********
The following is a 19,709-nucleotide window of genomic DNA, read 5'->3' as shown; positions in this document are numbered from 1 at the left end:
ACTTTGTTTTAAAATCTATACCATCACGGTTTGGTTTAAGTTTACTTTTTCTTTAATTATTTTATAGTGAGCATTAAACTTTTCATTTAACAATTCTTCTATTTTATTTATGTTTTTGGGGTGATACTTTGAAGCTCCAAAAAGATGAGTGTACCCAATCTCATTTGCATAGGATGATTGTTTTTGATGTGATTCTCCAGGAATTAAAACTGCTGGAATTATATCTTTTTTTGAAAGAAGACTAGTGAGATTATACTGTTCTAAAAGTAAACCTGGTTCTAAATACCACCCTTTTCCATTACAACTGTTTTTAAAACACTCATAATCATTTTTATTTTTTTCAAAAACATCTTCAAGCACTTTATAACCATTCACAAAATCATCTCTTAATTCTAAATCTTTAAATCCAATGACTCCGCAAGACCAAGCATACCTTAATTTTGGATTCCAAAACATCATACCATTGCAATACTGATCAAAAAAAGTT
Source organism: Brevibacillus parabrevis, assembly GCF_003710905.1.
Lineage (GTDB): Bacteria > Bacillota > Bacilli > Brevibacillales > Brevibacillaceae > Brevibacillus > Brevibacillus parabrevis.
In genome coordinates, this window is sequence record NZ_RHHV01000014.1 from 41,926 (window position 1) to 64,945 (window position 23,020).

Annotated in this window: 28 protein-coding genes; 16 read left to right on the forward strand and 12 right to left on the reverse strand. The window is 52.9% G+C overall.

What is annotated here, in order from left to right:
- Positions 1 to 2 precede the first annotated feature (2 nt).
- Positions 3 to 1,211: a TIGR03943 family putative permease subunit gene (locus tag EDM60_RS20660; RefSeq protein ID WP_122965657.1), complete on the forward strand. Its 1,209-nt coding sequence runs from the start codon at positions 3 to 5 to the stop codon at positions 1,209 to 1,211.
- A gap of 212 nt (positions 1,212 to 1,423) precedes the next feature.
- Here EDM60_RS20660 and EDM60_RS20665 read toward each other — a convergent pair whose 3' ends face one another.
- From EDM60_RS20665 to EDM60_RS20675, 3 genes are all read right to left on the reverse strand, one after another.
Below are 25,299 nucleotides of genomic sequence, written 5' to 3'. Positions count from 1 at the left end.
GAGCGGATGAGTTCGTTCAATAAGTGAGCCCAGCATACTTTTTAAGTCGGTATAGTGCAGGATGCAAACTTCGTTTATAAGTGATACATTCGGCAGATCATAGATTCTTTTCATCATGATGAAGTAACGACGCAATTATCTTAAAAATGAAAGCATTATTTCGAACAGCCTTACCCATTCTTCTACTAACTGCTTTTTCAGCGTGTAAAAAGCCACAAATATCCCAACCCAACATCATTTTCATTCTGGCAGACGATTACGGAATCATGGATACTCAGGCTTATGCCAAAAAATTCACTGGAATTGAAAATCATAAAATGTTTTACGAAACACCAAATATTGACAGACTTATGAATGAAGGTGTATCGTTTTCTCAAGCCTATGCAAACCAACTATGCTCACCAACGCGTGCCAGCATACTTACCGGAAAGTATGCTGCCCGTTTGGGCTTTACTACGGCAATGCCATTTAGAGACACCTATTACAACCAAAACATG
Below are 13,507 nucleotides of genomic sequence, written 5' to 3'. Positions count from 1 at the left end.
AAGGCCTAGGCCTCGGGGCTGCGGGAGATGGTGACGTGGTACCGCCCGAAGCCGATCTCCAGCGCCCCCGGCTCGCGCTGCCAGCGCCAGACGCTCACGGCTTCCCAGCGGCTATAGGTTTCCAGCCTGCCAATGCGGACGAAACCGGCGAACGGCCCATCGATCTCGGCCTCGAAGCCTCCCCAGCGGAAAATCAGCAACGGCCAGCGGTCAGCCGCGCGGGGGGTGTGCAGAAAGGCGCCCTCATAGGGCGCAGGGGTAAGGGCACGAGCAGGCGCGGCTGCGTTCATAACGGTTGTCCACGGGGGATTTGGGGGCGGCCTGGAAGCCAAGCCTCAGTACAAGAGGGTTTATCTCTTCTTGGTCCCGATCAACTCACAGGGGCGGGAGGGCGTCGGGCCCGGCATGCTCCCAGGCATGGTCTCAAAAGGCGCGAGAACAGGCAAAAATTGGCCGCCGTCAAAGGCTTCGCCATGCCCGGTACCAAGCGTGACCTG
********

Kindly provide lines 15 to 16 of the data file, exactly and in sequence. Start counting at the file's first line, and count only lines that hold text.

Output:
Below are 13,507 nucleotides of genomic sequence, written 5' to 3'. Positions count from 1 at the left end.
AAGGCCTAGGCCTCGGGGCTGCGGGAGATGGTGACGTGGTACCGCCCGAAGCCGATCTCCAGCGCCCCCGGCTCGCGCTGCCAGCGCCAGACGCTCACGGCTTCCCAGCGGCTATAGGTTTCCAGCCTGCCAATGCGGACGAAACCGGCGAACGGCCCATCGATCTCGGCCTCGAAGCCTCCCCAGCGGAAAATCAGCAACGGCCAGCGGTCAGCCGCGCGGGGGGTGTGCAGAAAGGCGCCCTCATAGGGCGCAGGGGTAAGGGCACGAGCAGGCGCGGCTGCGTTCATAACGGTTGTCCACGGGGGATTTGGGGGCGGCCTGGAAGCCAAGCCTCAGTACAAGAGGGTTTATCTCTTCTTGGTCCCGATCAACTCACAGGGGCGGGAGGGCGTCGGGCCCGGCATGCTCCCAGGCATGGTCTCAAAAGGCGCGAGAACAGGCAAAAATTGGCCGCCGTCAAAGGCTTCGCCATGCCCGGTACCAAGCGTGACCTG